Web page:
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Dallas Stars General Manager Jim Nill and His Salary Cap Fandango

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To their credit, the Stars have shown a willingness to spend on players since Jim Nill took the helm. However, in a league where bad contracts are the norm, should such aggression worry Stars fans? What, exactly, are the Stars getting into, and will it hurt the team long-term?

GM Jim's deft touch with the salary cap makes it likely Jamie Benn will continue winning awards in Victory Green for years to come
GM Jim's deft touch with the salary cap makes it likely Jamie Benn will continue winning awards in Victory Green for years to come
Jake Roth-USA TODAY Sports

To start, I'm just going to throw out a number: 14. Leave it there. We'll get back to what it means in just a little bit.

While it simmers, consider the busy offseason our beloved Dallas Stars have had thus far. There's been a big award (Jamie Benn's Art Ross), aggressive free agent signings (Johnny Oduya and Antii Niemi), and a stunning trade (Patrick Sharp and Stephen Johns for Trevor Daley and Ryan Garbutt). General manager Jim Nill has been active with the immediate future of the Stars.

Back to that number.

The summer's business has so far added just a shade over $14 million to the Dallas Stars' salary cap. Yes, some money went the other way, and the team said farewell to several of last season's contributors. Still, it's an astonishing bit of business in a salary cap league.

Sharp immediately becomes the team's second-highest paid forward, Oduya its third highest paid defenseman, and Niemi its second-highest paid... he makes a lot. Heck, if we include the previous summer's marquee signings (Jason Spezza and Ales Hemsky) the Stars have improved themselves to the tune of $25 million in just two offseasons.

Frankly, the Stars needed to get $25 million better. As a fan, it's been encouraging to see how their management team has gone out into the marketplace to find the players they hope will make those improvements a reality. Spezza, Hemsky, Oduya, Niemi, Sharp, and Patrick Eaves are significant. For those of us that suffered through the last days of Tom Hicks' crumbling stewardship, they're a sign we might not be as far away from the glory days as we thought. They are also a master class in asset maximization.

Think back to the second half of last season, once the playoffs really faded into the realm of hope. The cap became something of a character in and of itself, a mascot of sorts. In particular, fans fixated on Erik Cole, Shawn Horcoff, and Rich Peverley. One trade, two expiring contracts, and a big old pile of hope for the future. It wasn't that the trio played poorly. Personally, I believe all three made the Stars better on the ice, but I also believed at the time they had the potential to make the Stars so much better off the ice.

Who could the Stars sign with all of that money?

But there was a flip side to all of the hope.

Who would the Stars sign with all that money?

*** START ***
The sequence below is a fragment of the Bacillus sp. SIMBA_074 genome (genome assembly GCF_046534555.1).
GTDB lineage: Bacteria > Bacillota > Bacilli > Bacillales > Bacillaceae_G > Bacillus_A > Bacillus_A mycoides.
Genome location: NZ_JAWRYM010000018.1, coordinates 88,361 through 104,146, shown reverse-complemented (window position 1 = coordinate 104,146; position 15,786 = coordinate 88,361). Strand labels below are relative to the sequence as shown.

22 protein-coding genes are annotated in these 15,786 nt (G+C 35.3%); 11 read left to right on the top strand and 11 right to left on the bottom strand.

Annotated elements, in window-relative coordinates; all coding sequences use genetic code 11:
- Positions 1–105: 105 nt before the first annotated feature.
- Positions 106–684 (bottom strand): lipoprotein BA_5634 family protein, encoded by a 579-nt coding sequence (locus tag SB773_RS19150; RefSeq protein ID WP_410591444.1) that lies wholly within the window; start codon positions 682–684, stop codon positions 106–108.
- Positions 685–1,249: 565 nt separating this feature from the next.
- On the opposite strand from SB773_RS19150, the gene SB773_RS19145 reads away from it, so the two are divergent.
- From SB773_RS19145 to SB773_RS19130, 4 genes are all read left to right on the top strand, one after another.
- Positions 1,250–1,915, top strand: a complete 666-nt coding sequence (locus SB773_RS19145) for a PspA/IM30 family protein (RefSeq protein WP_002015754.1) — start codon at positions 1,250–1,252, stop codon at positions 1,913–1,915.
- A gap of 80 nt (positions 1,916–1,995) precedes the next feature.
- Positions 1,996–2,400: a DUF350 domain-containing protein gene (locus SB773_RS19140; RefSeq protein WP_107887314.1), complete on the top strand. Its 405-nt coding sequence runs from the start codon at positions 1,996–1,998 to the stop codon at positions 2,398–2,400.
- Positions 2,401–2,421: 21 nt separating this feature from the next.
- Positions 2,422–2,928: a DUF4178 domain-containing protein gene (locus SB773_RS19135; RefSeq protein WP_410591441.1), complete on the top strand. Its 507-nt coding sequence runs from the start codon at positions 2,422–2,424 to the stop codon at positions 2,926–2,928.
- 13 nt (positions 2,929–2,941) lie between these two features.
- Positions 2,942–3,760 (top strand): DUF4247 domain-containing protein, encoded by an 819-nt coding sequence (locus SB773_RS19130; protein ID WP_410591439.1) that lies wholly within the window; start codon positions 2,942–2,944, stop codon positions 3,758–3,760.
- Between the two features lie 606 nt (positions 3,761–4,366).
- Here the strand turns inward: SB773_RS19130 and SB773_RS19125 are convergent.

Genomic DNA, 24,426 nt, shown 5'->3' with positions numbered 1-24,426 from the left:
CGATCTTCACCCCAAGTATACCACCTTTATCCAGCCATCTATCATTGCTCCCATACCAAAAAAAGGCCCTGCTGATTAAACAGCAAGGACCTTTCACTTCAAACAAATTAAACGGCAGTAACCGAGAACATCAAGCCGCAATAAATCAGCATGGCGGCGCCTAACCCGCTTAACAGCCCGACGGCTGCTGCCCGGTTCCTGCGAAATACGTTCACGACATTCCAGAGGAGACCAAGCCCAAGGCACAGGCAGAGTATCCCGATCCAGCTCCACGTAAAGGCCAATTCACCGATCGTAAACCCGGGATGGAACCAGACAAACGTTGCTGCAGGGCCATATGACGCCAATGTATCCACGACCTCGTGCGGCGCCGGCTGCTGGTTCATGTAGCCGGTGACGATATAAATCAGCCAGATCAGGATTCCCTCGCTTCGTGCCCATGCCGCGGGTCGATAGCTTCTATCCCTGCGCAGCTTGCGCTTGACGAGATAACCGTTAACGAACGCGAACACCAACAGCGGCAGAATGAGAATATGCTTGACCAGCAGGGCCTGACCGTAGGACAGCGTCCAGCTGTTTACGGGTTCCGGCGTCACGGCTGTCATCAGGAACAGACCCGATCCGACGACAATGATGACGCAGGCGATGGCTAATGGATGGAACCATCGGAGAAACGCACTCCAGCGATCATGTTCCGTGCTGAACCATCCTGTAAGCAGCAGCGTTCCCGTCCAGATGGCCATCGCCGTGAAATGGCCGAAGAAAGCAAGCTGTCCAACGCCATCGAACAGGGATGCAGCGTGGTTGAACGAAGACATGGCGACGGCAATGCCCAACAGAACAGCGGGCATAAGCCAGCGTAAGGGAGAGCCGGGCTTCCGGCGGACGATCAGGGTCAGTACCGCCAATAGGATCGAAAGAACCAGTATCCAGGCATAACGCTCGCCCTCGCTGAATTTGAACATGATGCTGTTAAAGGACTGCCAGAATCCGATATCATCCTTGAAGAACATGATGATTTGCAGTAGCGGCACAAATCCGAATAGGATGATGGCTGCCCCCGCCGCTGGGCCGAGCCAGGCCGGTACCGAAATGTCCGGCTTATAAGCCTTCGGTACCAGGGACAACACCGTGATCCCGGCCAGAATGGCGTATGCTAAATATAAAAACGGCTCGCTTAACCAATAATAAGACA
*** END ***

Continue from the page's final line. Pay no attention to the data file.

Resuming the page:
Shawn Horcoff carried a $5.5 million cap hit into his final season as a Star. A contributor, sure, but a bottom six forward. Once upon a time I'm sure the Edmonton Oilers were locking up a cornerstone player for the long term. The Sabres undoubtedly thought the same about Tyler Myers ($5.5 million), and the New York Rangers (Brad Richards at $6.67 million for 7 years) thought they were adding a play-making Conn Smythe-caliber center. I don't like depressing lists (especially when there's a chance my favorite team could wind up on one), so let's just agree that I could go on much, much longer.

This is a league in which, during a single offseason, both Dougie Hamilton and Brandon Saad were dealt due primarily to cap concerns.  Consider as well the fact that Rick Nash's name has wound up in trade speculation, as has Evgeni Malkin in Pittsburgh.

For the sake of comparison, fourteen years ago the Dallas Stars added center Pierre Turgeon to a roster that already included Mike Modano and Joe Nieuwendyk at center. Whether the move worked or not is immaterial. Outside of the finances, there was no real consequence to moving on if things went sour. In the old days, you could simply bury your mistakes and make new ones.

That's a lot of doom and gloom talk, sure, but it's also the segue I need. Yes, the talent Jim Nill has added to his roster is impressive, and maps well against its widely perceived weaknesses. However, the most important part is what Nill has not added: term.

Jamie Benn's current contract runs through 2017. After that he's going to make a lot of money. Most likely, he's going to make all of the money. So then this is a worry piece, right? Wrong. That same summer sees contracts expiring for Hemsky, Sharp, and Oduya. That must make this a worry piece about Tyler Seguin's contract expiring two seasons after. Wrong again. In 2019 the Stars will wriggle out from underneath Niemi, Spezza, and Kari Lehtonen.

In fact, only one player on the current roster has a contract running past 2019, and I don't think anybody is worried about John Klingberg's $4.25 million cap hit.

Let that sink in for just a moment. Across two seasons the Stars have splurged in excess of $25 million on free agents without completely decimating their salary cap situation. They still have room to add, and they've done nothing to limit their options with critical young members of the current core.

Savy management put them in position to take advantage of Chicago's capped-out status without imperiling much more meaningful pieces. They got better in the short term without sacrificing anything in the long term. That's not cap manipulation, it's cap magic, and with any luck, Nill's next trick will be to pull a Stanley Cup out of a ten-gallon hat.